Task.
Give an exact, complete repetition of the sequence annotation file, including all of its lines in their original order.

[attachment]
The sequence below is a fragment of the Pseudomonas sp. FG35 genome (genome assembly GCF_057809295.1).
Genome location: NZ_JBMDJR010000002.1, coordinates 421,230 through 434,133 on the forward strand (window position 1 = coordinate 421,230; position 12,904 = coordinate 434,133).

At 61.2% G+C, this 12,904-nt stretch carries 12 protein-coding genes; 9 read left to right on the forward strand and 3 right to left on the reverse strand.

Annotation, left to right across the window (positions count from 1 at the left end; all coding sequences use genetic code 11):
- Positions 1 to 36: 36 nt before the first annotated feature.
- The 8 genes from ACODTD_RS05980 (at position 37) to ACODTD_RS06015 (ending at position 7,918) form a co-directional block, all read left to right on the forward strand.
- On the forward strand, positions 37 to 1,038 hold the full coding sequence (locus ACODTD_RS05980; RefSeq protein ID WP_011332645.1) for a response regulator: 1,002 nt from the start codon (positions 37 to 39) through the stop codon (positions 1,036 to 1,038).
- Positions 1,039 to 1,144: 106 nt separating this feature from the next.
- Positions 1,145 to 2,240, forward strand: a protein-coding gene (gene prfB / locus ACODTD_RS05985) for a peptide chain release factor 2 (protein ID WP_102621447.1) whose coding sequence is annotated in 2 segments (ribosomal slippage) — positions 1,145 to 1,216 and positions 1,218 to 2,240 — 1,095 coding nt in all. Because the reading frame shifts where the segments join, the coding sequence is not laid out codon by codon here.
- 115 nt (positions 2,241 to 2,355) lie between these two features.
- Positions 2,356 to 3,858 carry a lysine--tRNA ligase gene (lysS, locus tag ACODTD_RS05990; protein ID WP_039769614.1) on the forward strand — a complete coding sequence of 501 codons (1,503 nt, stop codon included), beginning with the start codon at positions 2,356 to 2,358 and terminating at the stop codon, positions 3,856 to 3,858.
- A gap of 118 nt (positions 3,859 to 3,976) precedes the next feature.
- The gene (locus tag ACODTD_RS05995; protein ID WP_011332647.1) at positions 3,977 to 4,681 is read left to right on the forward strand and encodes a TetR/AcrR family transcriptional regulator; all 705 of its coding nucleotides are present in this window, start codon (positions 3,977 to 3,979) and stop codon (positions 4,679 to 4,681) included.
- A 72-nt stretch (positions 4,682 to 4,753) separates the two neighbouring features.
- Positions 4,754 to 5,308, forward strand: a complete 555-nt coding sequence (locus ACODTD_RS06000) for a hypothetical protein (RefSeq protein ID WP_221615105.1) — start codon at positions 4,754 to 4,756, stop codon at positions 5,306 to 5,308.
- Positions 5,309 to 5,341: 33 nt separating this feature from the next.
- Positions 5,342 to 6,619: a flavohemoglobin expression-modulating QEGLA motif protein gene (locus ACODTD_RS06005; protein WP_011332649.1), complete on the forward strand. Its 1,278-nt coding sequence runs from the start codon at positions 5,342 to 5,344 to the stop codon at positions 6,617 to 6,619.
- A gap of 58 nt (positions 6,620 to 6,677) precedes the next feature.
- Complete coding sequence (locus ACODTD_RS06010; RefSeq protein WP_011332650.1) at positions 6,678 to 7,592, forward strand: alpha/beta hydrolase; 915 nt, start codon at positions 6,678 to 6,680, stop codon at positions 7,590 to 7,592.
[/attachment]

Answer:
The sequence below is a fragment of the Pseudomonas sp. FG35 genome (genome assembly GCF_057809295.1).
Genome location: NZ_JBMDJR010000002.1, coordinates 421,230 through 434,133 on the forward strand (window position 1 = coordinate 421,230; position 12,904 = coordinate 434,133).

At 61.2% G+C, this 12,904-nt stretch carries 12 protein-coding genes; 9 read left to right on the forward strand and 3 right to left on the reverse strand.

Annotation, left to right across the window (positions count from 1 at the left end; all coding sequences use genetic code 11):
- Positions 1 to 36: 36 nt before the first annotated feature.
- The 8 genes from ACODTD_RS05980 (at position 37) to ACODTD_RS06015 (ending at position 7,918) form a co-directional block, all read left to right on the forward strand.
- On the forward strand, positions 37 to 1,038 hold the full coding sequence (locus ACODTD_RS05980; RefSeq protein ID WP_011332645.1) for a response regulator: 1,002 nt from the start codon (positions 37 to 39) through the stop codon (positions 1,036 to 1,038).
- Positions 1,039 to 1,144: 106 nt separating this feature from the next.
- Positions 1,145 to 2,240, forward strand: a protein-coding gene (gene prfB / locus ACODTD_RS05985) for a peptide chain release factor 2 (protein ID WP_102621447.1) whose coding sequence is annotated in 2 segments (ribosomal slippage) — positions 1,145 to 1,216 and positions 1,218 to 2,240 — 1,095 coding nt in all. Because the reading frame shifts where the segments join, the coding sequence is not laid out codon by codon here.
- 115 nt (positions 2,241 to 2,355) lie between these two features.
- Positions 2,356 to 3,858 carry a lysine--tRNA ligase gene (lysS, locus tag ACODTD_RS05990; protein ID WP_039769614.1) on the forward strand — a complete coding sequence of 501 codons (1,503 nt, stop codon included), beginning with the start codon at positions 2,356 to 2,358 and terminating at the stop codon, positions 3,856 to 3,858.
- A gap of 118 nt (positions 3,859 to 3,976) precedes the next feature.
- The gene (locus tag ACODTD_RS05995; protein ID WP_011332647.1) at positions 3,977 to 4,681 is read left to right on the forward strand and encodes a TetR/AcrR family transcriptional regulator; all 705 of its coding nucleotides are present in this window, start codon (positions 3,977 to 3,979) and stop codon (positions 4,679 to 4,681) included.
- A 72-nt stretch (positions 4,682 to 4,753) separates the two neighbouring features.
- Positions 4,754 to 5,308, forward strand: a complete 555-nt coding sequence (locus ACODTD_RS06000) for a hypothetical protein (RefSeq protein ID WP_221615105.1) — start codon at positions 4,754 to 4,756, stop codon at positions 5,306 to 5,308.
- Positions 5,309 to 5,341: 33 nt separating this feature from the next.
- Positions 5,342 to 6,619: a flavohemoglobin expression-modulating QEGLA motif protein gene (locus ACODTD_RS06005; protein WP_011332649.1), complete on the forward strand. Its 1,278-nt coding sequence runs from the start codon at positions 5,342 to 5,344 to the stop codon at positions 6,617 to 6,619.
- A gap of 58 nt (positions 6,620 to 6,677) precedes the next feature.
- Complete coding sequence (locus ACODTD_RS06010; RefSeq protein WP_011332650.1) at positions 6,678 to 7,592, forward strand: alpha/beta hydrolase; 915 nt, start codon at positions 6,678 to 6,680, stop codon at positions 7,590 to 7,592.